The only recurring issue would be the side missions. Once in awhile, an additional task will pop up that usually consists of killing specific enemies, head shots, or avoid damage in order to get temporary power ups. However, due to the random nature, a lot of times they occur at points where it is either impossible to complete due to lack of remaining enemies in the current wave, or the power up will trigger just as a wave is ending. Buffer time in between waves is just long enough for any power up to expire. Luckily, these were never mandatory in order to progress, but it is still a big oversight.
There isn't much to say here because there aren't many soundtracks in the game. Only the main menu and cut-scenes and the main menu have any music. The few tracks that are present are good enough, it just a shame that there is no music during game play.
Voice acting, for what little there is, gets the job done. The cast do sound like soldiers and it is believable enough that they would be speaking in these mannerisms given the circumstance.
Graphically speaking, the game looks good but not amazing. Explosions and gun fire all look correct with nothing critically wrong. You will spend a lot of time looking at the same spot so it is a good thing that it is a least appealing enough to look at.Nothing mind blowing about the visuals as a whole, but they are at an appropriate level.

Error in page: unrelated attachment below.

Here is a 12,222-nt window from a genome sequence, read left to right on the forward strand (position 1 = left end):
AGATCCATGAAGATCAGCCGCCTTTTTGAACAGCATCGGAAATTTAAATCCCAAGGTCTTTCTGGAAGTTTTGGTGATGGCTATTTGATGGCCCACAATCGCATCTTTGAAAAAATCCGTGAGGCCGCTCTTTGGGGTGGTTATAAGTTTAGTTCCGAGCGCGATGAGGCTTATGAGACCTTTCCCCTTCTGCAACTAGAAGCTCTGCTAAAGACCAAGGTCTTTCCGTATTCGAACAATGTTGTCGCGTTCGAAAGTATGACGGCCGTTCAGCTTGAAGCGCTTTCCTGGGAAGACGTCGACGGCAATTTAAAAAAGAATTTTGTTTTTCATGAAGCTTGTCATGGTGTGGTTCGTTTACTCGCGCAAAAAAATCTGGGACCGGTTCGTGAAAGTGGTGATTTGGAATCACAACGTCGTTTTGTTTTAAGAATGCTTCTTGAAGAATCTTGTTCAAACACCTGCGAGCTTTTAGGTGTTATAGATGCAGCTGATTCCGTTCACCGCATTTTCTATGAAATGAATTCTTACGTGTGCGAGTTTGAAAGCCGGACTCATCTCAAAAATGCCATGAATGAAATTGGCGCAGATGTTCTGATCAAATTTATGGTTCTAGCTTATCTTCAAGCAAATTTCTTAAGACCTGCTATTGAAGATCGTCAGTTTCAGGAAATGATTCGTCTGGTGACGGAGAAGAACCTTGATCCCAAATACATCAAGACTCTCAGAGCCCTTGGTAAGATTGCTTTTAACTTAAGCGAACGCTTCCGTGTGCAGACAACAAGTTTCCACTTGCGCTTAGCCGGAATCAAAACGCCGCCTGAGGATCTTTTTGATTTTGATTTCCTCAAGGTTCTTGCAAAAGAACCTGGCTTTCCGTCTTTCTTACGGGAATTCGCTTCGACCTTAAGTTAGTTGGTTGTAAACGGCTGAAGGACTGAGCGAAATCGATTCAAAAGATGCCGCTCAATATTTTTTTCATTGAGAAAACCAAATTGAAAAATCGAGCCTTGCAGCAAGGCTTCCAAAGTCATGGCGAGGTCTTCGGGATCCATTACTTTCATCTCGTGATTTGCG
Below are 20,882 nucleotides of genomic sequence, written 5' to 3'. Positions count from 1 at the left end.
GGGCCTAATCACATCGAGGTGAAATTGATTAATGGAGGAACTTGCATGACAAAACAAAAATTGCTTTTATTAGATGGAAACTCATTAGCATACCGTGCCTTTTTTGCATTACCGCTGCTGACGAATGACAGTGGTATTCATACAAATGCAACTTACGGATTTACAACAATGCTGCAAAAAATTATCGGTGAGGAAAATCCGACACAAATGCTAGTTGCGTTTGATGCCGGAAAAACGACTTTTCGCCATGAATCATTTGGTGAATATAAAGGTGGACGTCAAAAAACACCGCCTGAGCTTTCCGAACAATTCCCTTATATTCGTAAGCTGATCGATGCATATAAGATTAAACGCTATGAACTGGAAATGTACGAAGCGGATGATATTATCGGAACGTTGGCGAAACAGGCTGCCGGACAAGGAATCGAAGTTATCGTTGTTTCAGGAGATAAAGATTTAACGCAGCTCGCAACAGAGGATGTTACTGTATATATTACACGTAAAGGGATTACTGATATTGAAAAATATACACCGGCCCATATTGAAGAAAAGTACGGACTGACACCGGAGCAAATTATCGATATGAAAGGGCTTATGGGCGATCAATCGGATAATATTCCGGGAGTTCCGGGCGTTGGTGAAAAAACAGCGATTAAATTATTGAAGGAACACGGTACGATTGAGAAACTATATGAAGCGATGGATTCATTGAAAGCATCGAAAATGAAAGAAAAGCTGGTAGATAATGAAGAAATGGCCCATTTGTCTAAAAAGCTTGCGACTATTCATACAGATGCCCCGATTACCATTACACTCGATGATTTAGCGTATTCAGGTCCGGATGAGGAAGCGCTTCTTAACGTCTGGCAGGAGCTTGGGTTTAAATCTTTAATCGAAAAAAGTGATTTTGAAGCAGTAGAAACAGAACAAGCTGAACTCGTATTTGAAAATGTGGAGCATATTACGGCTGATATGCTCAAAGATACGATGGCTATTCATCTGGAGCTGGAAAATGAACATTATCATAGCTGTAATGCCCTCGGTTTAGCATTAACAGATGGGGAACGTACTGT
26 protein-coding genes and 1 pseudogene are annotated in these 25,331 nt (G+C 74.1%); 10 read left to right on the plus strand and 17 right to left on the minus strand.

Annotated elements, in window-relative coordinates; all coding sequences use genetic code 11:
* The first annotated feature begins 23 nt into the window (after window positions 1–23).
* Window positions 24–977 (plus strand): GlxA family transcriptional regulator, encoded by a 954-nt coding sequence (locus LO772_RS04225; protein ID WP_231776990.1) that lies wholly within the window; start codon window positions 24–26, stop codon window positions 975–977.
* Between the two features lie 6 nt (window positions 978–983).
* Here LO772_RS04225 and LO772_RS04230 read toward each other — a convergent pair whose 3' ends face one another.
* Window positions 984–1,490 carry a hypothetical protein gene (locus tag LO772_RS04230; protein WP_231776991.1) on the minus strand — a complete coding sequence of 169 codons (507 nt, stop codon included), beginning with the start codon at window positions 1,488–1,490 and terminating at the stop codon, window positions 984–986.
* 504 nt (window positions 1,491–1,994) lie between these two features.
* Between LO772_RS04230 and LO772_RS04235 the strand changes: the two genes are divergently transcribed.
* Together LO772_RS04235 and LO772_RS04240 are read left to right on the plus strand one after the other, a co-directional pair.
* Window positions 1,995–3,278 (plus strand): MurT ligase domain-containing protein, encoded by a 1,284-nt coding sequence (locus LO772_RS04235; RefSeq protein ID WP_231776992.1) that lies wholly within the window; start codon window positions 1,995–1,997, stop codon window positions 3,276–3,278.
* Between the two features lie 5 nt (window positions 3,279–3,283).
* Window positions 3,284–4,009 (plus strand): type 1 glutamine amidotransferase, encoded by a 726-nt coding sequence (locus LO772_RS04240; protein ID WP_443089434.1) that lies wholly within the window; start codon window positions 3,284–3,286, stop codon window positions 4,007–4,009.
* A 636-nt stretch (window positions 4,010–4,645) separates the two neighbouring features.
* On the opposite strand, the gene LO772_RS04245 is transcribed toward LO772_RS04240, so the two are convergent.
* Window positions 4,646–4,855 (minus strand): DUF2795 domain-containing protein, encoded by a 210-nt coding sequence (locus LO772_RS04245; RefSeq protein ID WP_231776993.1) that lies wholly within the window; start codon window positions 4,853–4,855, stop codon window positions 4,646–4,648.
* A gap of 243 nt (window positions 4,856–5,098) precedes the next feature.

Level structures are also done at an appropriate level. There was never a case of enemies being out of reach and the navigation on the crosshair is an effective way to keep up-to-date on the action. Unfortunately, the lack of variety in levels does continuously become more apparent due to only having 4 unique locations in the 8 missions. Although, for what is here, it works well enough. Even contains one or two Easter eggs.
This game it exactly what is advertises to be. While it may be easy to dismiss it given the short campaign, an important thing to note is the launch price tag of only $20. Given that, it is an appropriate length for its price. For what it is, Heavy Fire: Red Shadow is a game worth the time for those looking for a more casual experience or don't have a lot of free time for gaming. There is nothing wrong with a budget game. It is a affordable, fun, and simple game that never tried to be more than what it is. On those merits alone, I would say check it out.
- Writing - 6/10
- Game play 7/10
- Audio - 3/5
- Presentation 3/5